The Fake

Cindy Boren’s sports column in Thursday’s Washington Postcaught my attention.  She begins by giving us a refresher from the now famous Seinfeld episode where Elaine makes an unexpected confession to Jerry. (Go ahead, take a look. I’ll wait.)

Boren’s column concerned Yankee shortstop Derek Jeter who – judging by the photo – was hit by a pitch from a Tampa Baypitcher in Wednesday’s game. However, it turns out that Jeter was faking in order to advance to first base. Asked later whether he was hit or it was “vibrations” from his bat, Jeter said, “Vibrations and acting.”

Jeter’s rationalization, “That’s part of the game. My job is to get on base.”

What’s more interesting to me was the fact that according to an (unscientific) poll conducted by Boren, 23% of 219 individuals polled believe that you can do “Anything to win, baby.”

Sadly, stories like Jeter’s only contribute to the attitude held by America’s youth.

In a survey I conducted on cheating with 120 high school students last February, 80% believed that “successful people do what they have to do in order to win, even if others consider it cheating.”  59% admitted to having “cheated at least once during [the] past year,” and 93% “know someone who has cheated at least once during [the] past year.”

In the same survey, 96% of the students said that “being a person of character was important,” and 97% said that it’s “important that people trust me.”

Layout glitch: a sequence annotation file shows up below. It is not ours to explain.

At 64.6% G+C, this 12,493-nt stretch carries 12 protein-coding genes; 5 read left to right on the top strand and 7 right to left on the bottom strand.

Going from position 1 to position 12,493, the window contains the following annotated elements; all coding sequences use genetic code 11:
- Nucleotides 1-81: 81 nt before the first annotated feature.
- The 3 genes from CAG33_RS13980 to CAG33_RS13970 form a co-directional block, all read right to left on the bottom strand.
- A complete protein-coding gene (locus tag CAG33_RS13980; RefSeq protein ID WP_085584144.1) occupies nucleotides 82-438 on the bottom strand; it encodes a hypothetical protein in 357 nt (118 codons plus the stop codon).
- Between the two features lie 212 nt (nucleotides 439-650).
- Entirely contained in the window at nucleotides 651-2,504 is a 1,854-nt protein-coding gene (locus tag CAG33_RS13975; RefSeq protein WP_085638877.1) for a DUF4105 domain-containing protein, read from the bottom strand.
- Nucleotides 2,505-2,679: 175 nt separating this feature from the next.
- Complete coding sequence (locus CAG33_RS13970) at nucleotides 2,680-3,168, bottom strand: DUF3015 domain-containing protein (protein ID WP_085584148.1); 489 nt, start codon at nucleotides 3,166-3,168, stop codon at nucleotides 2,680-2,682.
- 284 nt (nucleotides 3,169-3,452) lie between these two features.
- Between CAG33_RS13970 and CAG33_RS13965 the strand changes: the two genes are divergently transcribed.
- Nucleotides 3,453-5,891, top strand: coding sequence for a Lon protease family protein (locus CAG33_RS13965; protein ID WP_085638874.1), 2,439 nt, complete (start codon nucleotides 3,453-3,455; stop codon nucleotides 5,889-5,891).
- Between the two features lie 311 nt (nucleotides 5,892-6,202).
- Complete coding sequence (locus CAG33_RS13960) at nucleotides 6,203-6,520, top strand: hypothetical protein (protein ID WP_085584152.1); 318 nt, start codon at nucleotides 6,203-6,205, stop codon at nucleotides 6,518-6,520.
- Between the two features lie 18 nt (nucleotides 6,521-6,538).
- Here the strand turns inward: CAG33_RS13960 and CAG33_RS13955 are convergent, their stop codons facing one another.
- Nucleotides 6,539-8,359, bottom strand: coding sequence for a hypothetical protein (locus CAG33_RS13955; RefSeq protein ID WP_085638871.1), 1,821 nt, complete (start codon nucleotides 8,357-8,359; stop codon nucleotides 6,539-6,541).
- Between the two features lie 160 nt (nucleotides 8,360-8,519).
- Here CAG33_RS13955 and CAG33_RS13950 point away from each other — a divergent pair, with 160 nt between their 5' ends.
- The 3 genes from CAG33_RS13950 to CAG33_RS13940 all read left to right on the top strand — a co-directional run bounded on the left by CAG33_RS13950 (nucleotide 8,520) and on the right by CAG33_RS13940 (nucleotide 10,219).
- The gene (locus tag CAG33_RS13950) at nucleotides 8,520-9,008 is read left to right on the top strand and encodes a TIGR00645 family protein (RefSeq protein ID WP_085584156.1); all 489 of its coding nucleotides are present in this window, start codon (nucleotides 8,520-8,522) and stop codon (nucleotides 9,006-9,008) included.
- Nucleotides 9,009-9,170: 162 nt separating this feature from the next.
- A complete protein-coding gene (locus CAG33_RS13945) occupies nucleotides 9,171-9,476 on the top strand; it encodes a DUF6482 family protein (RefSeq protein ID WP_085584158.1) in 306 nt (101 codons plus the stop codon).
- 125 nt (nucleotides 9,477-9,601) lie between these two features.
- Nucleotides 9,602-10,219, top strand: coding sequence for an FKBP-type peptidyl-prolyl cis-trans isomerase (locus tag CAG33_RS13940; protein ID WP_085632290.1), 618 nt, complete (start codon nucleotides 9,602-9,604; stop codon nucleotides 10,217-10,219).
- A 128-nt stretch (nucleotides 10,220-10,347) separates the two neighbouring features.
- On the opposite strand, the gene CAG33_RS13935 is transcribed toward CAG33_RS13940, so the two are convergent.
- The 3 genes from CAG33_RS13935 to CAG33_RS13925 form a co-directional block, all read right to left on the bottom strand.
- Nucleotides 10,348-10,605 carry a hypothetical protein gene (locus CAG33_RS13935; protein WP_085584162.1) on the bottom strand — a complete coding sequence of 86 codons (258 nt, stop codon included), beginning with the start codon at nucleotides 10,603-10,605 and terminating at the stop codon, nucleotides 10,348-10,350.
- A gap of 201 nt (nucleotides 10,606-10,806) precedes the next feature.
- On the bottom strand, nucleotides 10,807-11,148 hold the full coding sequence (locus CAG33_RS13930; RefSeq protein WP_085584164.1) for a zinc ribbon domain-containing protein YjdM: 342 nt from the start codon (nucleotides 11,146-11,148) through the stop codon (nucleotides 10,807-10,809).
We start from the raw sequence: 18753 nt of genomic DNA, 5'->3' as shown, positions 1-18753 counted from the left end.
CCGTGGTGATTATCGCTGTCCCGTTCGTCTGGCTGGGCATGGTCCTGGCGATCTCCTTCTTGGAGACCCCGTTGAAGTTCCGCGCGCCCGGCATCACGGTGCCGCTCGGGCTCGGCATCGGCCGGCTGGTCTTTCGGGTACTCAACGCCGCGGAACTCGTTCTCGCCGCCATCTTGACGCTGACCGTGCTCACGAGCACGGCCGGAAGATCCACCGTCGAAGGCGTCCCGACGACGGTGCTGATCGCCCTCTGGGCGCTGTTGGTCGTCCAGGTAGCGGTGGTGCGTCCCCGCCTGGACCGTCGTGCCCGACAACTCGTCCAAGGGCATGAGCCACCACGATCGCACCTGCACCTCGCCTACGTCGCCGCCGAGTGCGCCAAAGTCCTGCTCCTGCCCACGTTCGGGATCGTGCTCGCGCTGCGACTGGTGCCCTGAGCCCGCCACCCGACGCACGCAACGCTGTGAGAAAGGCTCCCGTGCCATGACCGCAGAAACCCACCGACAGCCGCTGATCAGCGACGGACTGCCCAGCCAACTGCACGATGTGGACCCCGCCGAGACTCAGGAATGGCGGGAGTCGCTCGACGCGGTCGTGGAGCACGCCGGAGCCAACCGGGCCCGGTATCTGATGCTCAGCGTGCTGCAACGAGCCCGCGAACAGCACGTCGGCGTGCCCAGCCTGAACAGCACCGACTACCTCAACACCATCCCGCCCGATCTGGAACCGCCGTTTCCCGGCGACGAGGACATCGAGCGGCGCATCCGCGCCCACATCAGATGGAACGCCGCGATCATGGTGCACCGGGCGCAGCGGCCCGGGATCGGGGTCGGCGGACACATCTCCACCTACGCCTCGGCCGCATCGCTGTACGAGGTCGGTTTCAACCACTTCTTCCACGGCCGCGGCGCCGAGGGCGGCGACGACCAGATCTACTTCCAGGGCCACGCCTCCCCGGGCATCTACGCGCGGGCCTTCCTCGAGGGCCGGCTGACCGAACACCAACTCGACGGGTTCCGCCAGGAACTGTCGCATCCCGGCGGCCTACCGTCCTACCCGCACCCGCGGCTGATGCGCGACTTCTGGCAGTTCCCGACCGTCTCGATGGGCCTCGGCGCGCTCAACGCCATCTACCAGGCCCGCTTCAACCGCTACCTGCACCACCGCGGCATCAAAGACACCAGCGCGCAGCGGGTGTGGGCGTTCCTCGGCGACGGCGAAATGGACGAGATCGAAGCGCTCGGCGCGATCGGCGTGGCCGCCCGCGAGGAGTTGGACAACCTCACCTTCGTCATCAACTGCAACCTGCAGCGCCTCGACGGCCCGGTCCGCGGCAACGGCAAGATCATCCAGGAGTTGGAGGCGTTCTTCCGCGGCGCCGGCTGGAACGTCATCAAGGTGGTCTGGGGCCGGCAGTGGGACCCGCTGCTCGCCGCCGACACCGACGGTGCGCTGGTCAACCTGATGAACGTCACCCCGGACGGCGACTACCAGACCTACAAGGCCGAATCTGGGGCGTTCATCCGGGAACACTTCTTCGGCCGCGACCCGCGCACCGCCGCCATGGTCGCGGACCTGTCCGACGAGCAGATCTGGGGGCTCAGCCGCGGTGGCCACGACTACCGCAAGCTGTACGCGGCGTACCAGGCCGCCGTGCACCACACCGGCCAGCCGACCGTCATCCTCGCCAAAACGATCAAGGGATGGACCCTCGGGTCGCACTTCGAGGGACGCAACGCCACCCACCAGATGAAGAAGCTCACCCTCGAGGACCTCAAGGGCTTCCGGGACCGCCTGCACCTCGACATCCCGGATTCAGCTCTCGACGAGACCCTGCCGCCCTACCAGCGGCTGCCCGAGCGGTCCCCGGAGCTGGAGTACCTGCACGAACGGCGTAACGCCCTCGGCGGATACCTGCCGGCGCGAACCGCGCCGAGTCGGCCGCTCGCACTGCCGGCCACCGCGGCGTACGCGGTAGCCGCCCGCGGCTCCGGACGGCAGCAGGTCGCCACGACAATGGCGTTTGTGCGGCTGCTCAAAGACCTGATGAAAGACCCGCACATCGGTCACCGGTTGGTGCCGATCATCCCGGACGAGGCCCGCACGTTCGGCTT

Additionally, a few responses reflected a troubling level of cynicism.  In defining “integrity,” one student wrote:  “A socially defined ‘norm’ which many people use as a substitute for a ‘conscience.’ Load of B.S., what gets between you and success.”

During a discussion on trust, another student admitted that they would not be surprised to catch a family member or friend in a lie.

In the talks I’ve given to organizations, it’s not unusual to come across at least one adult cynic in the audience.  Nevertheless, cynicism in the young is not only heartbreaking, but calls out to all of us to work harder to change attitudes.

However, there were several instances where students demonstrated a grasp of ethics – likely due to strong parental influence.  Two students, in particular, would not be swayed when I kept ratcheting up the pressure on an ethical scenario.  At one point, one sophomore student said, “Look, we all know what the right thing is; some students just use a double-standard.”

Last October (2009) the Josephson Institute of Ethics released the results of their Study on High School Character and Adult Behavior.  Among the key findings:

“Young people are much more cynical than their elders – they are considerably more likely to believe that it is necessary to lie or cheat in order to succeed. Those who believe dishonesty is necessary are more likely to actually lie and cheat.

“Cheaters in high school are far more likely as adults to lie to their spouses, customers and employers and to cheat on expense reports and insurance claims.”

And… we can clearly add athletes like Derek Jeter to the list.

Although ethics is not a skill that’s worked on in spring training, the consequences of unethical actions not only reflect on the reputation of the individual but the team and management as well.

Greater effort needs to be given toward sound ethical decision-making, but if it doesn’t come from the top down, it just won’t happen.

The Greek philosopher Heraclitus reminds us that “Character is destiny” – who we become is determined by what we do.

The good news: 63% of those polled by Boren felt that Jeter’s fake was “a chump move.”

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